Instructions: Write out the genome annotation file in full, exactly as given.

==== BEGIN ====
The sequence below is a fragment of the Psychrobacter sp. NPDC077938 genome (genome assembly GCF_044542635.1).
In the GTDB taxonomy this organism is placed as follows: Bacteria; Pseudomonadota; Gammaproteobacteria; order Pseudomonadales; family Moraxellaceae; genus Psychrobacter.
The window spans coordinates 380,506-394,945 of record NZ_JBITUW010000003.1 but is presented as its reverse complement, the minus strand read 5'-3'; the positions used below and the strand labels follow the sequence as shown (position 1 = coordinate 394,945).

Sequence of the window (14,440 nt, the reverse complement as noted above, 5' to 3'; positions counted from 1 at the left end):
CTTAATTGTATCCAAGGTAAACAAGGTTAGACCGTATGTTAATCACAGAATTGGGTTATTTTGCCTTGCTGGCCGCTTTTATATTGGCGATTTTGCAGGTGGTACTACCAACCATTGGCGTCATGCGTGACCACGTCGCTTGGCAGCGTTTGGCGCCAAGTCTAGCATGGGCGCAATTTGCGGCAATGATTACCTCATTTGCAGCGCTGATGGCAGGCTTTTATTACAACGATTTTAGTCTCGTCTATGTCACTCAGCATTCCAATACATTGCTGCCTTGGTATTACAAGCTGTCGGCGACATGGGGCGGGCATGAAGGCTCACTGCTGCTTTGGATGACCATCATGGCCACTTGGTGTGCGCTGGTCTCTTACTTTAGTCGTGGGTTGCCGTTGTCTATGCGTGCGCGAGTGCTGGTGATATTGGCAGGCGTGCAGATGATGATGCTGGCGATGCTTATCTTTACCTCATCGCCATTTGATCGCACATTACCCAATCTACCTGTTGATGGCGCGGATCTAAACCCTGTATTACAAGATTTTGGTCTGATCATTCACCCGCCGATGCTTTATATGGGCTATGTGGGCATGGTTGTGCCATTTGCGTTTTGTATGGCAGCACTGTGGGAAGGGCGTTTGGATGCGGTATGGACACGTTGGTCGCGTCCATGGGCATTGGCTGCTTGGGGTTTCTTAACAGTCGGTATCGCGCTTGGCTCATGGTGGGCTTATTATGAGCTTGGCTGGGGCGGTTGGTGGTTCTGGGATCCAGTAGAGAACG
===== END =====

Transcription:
The sequence below is a fragment of the Psychrobacter sp. NPDC077938 genome (genome assembly GCF_044542635.1).
In the GTDB taxonomy this organism is placed as follows: Bacteria; Pseudomonadota; Gammaproteobacteria; order Pseudomonadales; family Moraxellaceae; genus Psychrobacter.
The window spans coordinates 380,506-394,945 of record NZ_JBITUW010000003.1 but is presented as its reverse complement, the minus strand read 5'-3'; the positions used below and the strand labels follow the sequence as shown (position 1 = coordinate 394,945).

Sequence of the window (14,440 nt, the reverse complement as noted above, 5' to 3'; positions counted from 1 at the left end):
CTTAATTGTATCCAAGGTAAACAAGGTTAGACCGTATGTTAATCACAGAATTGGGTTATTTTGCCTTGCTGGCCGCTTTTATATTGGCGATTTTGCAGGTGGTACTACCAACCATTGGCGTCATGCGTGACCACGTCGCTTGGCAGCGTTTGGCGCCAAGTCTAGCATGGGCGCAATTTGCGGCAATGATTACCTCATTTGCAGCGCTGATGGCAGGCTTTTATTACAACGATTTTAGTCTCGTCTATGTCACTCAGCATTCCAATACATTGCTGCCTTGGTATTACAAGCTGTCGGCGACATGGGGCGGGCATGAAGGCTCACTGCTGCTTTGGATGACCATCATGGCCACTTGGTGTGCGCTGGTCTCTTACTTTAGTCGTGGGTTGCCGTTGTCTATGCGTGCGCGAGTGCTGGTGATATTGGCAGGCGTGCAGATGATGATGCTGGCGATGCTTATCTTTACCTCATCGCCATTTGATCGCACATTACCCAATCTACCTGTTGATGGCGCGGATCTAAACCCTGTATTACAAGATTTTGGTCTGATCATTCACCCGCCGATGCTTTATATGGGCTATGTGGGCATGGTTGTGCCATTTGCGTTTTGTATGGCAGCACTGTGGGAAGGGCGTTTGGATGCGGTATGGACACGTTGGTCGCGTCCATGGGCATTGGCTGCTTGGGGTTTCTTAACAGTCGGTATCGCGCTTGGCTCATGGTGGGCTTATTATGAGCTTGGCTGGGGCGGTTGGTGGTTCTGGGATCCAGTAGAGAACG